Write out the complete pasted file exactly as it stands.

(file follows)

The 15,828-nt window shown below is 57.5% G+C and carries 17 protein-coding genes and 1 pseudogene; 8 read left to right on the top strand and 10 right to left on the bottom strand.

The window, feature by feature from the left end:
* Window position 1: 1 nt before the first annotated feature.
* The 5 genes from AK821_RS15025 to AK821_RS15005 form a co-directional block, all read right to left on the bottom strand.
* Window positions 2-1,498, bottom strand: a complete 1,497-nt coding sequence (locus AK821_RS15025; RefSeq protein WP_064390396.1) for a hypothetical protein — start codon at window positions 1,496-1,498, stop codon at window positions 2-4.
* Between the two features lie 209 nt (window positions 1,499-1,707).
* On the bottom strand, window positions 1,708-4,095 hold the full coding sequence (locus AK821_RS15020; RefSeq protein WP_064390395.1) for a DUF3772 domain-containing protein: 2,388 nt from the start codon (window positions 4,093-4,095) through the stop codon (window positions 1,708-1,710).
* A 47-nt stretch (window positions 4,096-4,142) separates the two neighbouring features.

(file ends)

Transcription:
The 15,828-nt window shown below is 57.5% G+C and carries 17 protein-coding genes and 1 pseudogene; 8 read left to right on the top strand and 10 right to left on the bottom strand.

The window, feature by feature from the left end:
* Window position 1: 1 nt before the first annotated feature.
* The 5 genes from AK821_RS15025 to AK821_RS15005 form a co-directional block, all read right to left on the bottom strand.
* Window positions 2-1,498, bottom strand: a complete 1,497-nt coding sequence (locus AK821_RS15025; RefSeq protein WP_064390396.1) for a hypothetical protein — start codon at window positions 1,496-1,498, stop codon at window positions 2-4.
* Between the two features lie 209 nt (window positions 1,499-1,707).
* On the bottom strand, window positions 1,708-4,095 hold the full coding sequence (locus AK821_RS15020; RefSeq protein WP_064390395.1) for a DUF3772 domain-containing protein: 2,388 nt from the start codon (window positions 4,093-4,095) through the stop codon (window positions 1,708-1,710).
* A 47-nt stretch (window positions 4,096-4,142) separates the two neighbouring features.